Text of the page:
Nordan is a respectful sampling of sacred Swedish folk music, whereby Ale Möller shows off his strengths as a multi-instrumentalist and arranger for a record label that fits him like a glove: the equally chilling and crisp ECM from Germany. The album showcases material laid down hundreds (if not thousands) of years earlier, tapping the veins of medieval folklore as it speaks through the voice of the fisherman's wife, the exiled brother, the shepherd, the knight, and various other historical archetypes. Lena Willemark fuels these various tall tales with a gorgeous voice and accomplished fiddle playing, along with an ensemble of half a dozen other musicians. Her playing smolders at various points on the disc (but especially so on the brief instrumental "Jemsken"). In addition, it almost goes without saying that Manfred Eicher further serves the material with his faithfully minimalist production values, emphasizing the natural sounds of the dulcimer, accordion, mandolas, percussion, drone fiddles, and double bass. Consequently, the music has a timelessness to it, and a legitimacy that would certainly perish if there were any attempts to make it "hip" (perhaps the alto saxophone would be the only guilty party). The disc closes simply and beautifully with "Drömspår -- Efterspel," a prayer on Möller's accordion that drifts under the northern lights, somewhere out at sea. Its impact lays in its simplicity. By playing it straight, Nordan preserves something more intimate than history -- it revives the thinning fires of legend and myth.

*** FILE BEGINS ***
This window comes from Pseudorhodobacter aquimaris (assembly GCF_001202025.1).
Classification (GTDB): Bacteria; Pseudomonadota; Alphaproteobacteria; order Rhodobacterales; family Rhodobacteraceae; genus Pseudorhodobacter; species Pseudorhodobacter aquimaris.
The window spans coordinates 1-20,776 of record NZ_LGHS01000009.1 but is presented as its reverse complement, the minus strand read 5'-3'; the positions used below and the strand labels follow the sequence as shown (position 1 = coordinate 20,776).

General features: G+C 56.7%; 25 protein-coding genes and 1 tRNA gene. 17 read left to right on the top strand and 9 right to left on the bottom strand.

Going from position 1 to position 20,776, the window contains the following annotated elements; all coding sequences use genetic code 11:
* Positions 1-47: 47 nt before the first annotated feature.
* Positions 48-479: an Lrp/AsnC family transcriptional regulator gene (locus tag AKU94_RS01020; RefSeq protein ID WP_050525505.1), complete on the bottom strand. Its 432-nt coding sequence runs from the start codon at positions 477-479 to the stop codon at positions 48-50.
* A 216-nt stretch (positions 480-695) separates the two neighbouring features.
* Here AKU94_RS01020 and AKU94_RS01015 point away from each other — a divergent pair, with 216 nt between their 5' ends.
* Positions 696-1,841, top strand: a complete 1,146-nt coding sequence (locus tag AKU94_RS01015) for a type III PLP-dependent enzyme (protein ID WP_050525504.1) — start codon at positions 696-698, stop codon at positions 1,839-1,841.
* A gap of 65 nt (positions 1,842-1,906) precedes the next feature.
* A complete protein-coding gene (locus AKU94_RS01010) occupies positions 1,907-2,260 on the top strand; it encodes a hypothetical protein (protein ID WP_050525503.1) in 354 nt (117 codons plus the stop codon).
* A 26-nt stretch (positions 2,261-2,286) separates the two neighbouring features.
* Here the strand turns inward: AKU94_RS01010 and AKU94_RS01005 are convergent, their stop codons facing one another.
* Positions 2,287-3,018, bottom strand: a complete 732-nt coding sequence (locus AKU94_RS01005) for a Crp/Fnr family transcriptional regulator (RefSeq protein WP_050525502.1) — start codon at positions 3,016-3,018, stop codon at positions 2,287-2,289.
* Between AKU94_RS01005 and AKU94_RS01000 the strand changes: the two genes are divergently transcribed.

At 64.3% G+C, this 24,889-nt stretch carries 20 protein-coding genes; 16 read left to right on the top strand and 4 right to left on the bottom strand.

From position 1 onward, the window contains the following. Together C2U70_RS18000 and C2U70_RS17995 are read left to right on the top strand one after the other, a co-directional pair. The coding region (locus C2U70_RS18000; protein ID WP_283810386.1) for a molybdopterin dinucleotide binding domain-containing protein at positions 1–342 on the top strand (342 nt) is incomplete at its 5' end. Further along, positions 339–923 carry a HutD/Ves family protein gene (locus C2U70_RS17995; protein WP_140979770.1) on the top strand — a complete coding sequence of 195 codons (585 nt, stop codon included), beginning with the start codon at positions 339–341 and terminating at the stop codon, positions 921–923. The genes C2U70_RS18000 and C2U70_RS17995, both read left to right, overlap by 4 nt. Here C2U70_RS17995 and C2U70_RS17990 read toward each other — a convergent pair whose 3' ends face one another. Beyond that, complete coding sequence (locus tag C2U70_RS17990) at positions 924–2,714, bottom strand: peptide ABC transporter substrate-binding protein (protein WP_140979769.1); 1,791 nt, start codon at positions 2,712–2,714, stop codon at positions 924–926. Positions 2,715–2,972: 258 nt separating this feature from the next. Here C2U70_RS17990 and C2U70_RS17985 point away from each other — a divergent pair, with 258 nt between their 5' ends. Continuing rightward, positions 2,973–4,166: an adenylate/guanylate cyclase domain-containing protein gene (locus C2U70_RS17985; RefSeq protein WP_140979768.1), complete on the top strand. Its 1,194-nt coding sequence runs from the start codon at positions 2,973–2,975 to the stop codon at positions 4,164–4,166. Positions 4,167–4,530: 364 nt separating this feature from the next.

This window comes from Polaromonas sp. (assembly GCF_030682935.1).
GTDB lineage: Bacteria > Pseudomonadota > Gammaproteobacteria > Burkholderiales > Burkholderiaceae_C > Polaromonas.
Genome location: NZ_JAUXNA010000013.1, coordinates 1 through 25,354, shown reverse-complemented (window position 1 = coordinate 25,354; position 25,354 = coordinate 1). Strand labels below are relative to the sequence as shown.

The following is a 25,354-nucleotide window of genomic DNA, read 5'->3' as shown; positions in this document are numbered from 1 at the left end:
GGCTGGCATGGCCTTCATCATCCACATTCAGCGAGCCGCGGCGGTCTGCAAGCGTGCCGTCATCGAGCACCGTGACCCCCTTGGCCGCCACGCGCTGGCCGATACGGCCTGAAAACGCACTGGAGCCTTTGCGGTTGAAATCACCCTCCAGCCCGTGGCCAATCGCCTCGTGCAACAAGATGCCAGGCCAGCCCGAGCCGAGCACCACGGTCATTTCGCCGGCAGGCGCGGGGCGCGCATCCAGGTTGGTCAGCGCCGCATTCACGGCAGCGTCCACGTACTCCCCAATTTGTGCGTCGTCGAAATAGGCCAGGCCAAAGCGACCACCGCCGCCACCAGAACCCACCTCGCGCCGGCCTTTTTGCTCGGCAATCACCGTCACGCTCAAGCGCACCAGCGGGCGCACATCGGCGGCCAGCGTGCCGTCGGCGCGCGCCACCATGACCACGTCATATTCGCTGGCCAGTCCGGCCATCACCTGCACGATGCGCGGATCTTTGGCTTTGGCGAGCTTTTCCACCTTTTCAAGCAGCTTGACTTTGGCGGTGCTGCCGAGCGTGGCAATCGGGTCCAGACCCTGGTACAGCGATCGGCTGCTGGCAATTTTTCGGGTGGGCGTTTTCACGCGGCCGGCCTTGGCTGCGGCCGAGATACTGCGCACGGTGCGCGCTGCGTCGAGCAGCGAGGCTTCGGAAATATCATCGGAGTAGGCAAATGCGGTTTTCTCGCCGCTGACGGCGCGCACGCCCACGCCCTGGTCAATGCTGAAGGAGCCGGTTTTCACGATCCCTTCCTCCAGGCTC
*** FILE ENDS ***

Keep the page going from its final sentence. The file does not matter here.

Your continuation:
Share this page
AllMusic Review by Glenn Swan